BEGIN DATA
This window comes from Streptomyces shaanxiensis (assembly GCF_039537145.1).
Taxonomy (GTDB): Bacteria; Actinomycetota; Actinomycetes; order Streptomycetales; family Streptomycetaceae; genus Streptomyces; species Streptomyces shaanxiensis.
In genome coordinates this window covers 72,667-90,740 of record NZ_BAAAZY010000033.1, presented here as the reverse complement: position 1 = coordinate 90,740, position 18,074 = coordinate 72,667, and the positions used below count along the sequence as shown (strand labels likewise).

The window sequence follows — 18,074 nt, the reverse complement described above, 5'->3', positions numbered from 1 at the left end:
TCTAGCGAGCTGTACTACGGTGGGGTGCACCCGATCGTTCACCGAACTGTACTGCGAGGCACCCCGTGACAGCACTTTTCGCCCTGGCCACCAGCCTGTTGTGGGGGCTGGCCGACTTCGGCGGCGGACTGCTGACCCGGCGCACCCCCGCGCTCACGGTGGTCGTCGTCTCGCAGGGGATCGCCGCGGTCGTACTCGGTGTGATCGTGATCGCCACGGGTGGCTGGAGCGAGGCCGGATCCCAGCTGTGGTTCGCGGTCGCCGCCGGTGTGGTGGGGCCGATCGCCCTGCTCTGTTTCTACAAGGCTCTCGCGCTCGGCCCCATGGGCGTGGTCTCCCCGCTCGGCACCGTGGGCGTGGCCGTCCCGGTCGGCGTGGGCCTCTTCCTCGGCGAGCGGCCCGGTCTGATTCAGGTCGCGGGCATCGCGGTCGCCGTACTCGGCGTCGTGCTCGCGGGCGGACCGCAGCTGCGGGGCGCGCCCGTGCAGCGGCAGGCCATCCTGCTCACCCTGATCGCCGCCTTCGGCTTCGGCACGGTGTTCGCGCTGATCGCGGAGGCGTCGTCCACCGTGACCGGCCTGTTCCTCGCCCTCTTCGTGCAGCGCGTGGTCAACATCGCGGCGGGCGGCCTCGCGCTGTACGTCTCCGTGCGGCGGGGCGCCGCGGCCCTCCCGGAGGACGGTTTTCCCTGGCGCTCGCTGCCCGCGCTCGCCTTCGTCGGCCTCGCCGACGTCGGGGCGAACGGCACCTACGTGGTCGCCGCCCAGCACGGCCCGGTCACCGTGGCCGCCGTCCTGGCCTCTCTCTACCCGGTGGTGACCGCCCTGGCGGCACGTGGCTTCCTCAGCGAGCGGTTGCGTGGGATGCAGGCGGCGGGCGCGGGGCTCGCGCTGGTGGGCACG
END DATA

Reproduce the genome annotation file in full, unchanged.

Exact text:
This window comes from Streptomyces shaanxiensis (assembly GCF_039537145.1).
Taxonomy (GTDB): Bacteria; Actinomycetota; Actinomycetes; order Streptomycetales; family Streptomycetaceae; genus Streptomyces; species Streptomyces shaanxiensis.
In genome coordinates this window covers 72,667-90,740 of record NZ_BAAAZY010000033.1, presented here as the reverse complement: position 1 = coordinate 90,740, position 18,074 = coordinate 72,667, and the positions used below count along the sequence as shown (strand labels likewise).

The window sequence follows — 18,074 nt, the reverse complement described above, 5'->3', positions numbered from 1 at the left end:
TCTAGCGAGCTGTACTACGGTGGGGTGCACCCGATCGTTCACCGAACTGTACTGCGAGGCACCCCGTGACAGCACTTTTCGCCCTGGCCACCAGCCTGTTGTGGGGGCTGGCCGACTTCGGCGGCGGACTGCTGACCCGGCGCACCCCCGCGCTCACGGTGGTCGTCGTCTCGCAGGGGATCGCCGCGGTCGTACTCGGTGTGATCGTGATCGCCACGGGTGGCTGGAGCGAGGCCGGATCCCAGCTGTGGTTCGCGGTCGCCGCCGGTGTGGTGGGGCCGATCGCCCTGCTCTGTTTCTACAAGGCTCTCGCGCTCGGCCCCATGGGCGTGGTCTCCCCGCTCGGCACCGTGGGCGTGGCCGTCCCGGTCGGCGTGGGCCTCTTCCTCGGCGAGCGGCCCGGTCTGATTCAGGTCGCGGGCATCGCGGTCGCCGTACTCGGCGTCGTGCTCGCGGGCGGACCGCAGCTGCGGGGCGCGCCCGTGCAGCGGCAGGCCATCCTGCTCACCCTGATCGCCGCCTTCGGCTTCGGCACGGTGTTCGCGCTGATCGCGGAGGCGTCGTCCACCGTGACCGGCCTGTTCCTCGCCCTCTTCGTGCAGCGCGTGGTCAACATCGCGGCGGGCGGCCTCGCGCTGTACGTCTCCGTGCGGCGGGGCGCCGCGGCCCTCCCGGAGGACGGTTTTCCCTGGCGCTCGCTGCCCGCGCTCGCCTTCGTCGGCCTCGCCGACGTCGGGGCGAACGGCACCTACGTGGTCGCCGCCCAGCACGGCCCGGTCACCGTGGCCGCCGTCCTGGCCTCTCTCTACCCGGTGGTGACCGCCCTGGCGGCACGTGGCTTCCTCAGCGAGCGGTTGCGTGGGATGCAGGCGGCGGGCGCGGGGCTCGCGCTGGTGGGCACG